Its so hard to fall into the trap when implementing a 1-1 iPad program of thinking that apps are the answer to all teaching and learning problems and questions. Well I know they are not but there is so little research and evidence as yet into the quality teaching pedagogy of how to implement the iPad into the classroom without the technology being the focus and instead ensuring that it is still about what has been important since day one… new knowledge and skills and the ability to put them into practice in new contexts.
When I was at university studying to be a teacher I learned about ‘pedagogy’ as the essential ‘tools of the trade’ so to speak. Pedagogy is the art and science of teaching as defined by most educational texts and academics. If I break that down though the two terms that are key in this definition are:
I think that these two definitions are more revealing to me when I think about teaching and more specifically as it applies to teaching and learning with the iPad. Teaching and learning experiences with the iPad need to allow for the processing of new information and development of new skills through intellectual and practical activities linked to real-life contexts. The activities also need to facilitate the expression of creativity and imagination through individual formation of new products. This is my definition of pedagogy with the iPad and it does not mention apps specifically but it can be seen to be implied through the second sentence.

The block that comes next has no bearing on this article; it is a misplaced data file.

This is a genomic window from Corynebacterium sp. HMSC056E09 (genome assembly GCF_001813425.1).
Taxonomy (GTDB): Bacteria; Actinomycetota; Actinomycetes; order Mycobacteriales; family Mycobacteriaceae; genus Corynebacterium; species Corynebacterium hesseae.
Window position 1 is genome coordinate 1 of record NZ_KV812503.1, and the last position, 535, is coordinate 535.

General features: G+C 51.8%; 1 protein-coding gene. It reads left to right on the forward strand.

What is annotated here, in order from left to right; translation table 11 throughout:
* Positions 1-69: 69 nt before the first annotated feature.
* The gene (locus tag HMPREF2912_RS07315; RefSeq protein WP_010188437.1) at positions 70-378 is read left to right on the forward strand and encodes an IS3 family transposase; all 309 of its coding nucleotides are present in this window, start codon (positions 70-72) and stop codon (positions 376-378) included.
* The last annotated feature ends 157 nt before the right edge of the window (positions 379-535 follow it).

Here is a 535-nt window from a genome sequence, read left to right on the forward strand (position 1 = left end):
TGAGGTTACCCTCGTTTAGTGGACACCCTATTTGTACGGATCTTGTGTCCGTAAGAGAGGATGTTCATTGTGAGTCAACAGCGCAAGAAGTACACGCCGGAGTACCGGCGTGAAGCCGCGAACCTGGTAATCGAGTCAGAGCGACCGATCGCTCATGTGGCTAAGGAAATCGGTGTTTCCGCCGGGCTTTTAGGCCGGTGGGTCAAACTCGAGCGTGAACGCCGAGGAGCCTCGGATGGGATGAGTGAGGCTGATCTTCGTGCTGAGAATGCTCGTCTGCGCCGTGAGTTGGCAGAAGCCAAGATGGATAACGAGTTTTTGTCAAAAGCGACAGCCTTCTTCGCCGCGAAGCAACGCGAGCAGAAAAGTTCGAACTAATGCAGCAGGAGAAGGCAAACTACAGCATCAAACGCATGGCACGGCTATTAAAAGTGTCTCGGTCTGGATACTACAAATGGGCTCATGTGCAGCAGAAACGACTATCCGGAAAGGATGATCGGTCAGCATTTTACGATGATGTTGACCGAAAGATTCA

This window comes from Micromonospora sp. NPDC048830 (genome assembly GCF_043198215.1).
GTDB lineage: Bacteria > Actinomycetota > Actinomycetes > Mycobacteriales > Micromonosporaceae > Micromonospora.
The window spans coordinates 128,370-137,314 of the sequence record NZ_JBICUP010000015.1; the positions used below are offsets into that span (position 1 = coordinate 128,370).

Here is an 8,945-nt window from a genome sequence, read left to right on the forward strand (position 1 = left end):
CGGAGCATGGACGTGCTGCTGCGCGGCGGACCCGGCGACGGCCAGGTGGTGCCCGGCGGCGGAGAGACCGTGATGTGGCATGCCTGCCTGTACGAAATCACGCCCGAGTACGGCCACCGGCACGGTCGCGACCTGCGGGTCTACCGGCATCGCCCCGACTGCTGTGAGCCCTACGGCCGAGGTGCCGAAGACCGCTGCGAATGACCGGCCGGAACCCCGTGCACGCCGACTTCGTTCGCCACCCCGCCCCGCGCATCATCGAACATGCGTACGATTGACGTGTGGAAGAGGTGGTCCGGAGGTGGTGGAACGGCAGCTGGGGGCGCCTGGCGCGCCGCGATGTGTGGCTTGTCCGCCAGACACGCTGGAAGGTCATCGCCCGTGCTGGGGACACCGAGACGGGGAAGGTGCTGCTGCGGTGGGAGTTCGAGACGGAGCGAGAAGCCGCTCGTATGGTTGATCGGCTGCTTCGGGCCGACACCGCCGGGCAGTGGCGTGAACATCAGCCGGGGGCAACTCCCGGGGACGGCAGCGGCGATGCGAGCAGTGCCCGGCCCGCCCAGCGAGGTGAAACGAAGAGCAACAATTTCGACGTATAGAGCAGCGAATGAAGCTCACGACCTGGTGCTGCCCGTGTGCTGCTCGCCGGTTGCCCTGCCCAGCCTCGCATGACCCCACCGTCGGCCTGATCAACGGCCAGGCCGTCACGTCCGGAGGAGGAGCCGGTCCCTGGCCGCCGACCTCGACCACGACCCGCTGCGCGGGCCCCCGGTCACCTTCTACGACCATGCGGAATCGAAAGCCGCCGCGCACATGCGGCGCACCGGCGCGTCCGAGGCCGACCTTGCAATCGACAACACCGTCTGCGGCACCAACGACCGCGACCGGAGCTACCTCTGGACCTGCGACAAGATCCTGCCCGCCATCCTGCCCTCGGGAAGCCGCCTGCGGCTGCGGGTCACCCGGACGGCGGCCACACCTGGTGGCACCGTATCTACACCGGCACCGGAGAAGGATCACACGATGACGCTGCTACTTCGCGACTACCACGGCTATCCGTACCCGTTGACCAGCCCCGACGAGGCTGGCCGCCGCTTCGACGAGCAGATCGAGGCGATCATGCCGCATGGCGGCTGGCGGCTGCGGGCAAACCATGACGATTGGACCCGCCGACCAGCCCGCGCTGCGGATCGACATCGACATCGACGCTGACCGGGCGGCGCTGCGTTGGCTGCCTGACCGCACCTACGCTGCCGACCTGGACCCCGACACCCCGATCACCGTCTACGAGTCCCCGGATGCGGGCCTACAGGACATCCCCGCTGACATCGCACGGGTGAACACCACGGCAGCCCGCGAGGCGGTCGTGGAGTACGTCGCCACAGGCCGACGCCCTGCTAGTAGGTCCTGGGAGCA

A favourite saying of my Pop was the saying: “It’s what you do with what you’ve got that counts” and I believe that it is so applicable to this particular issue. Its not what apps we use that is going to make or break the experience but its how they are used that matters. I am a strong advocate for student-centred learning in every possible way and I want to be able to give students enough facilitation and assistance in the learning process to allow them to be confident and independent learners, however, the question being raised now when we implement iPads is how will we keep them from being distracted?
This is something I don’t believe we can completely avoid but if we communicate our expectations to our students up front, allow for flexibility and student direction then I believe they will own their learning and distractions or off-task behaviour will be minimal.
So much more to think about but something that immediately springs to mind is, how does the iPad support the NSW Quality Teaching Model. That is for next time…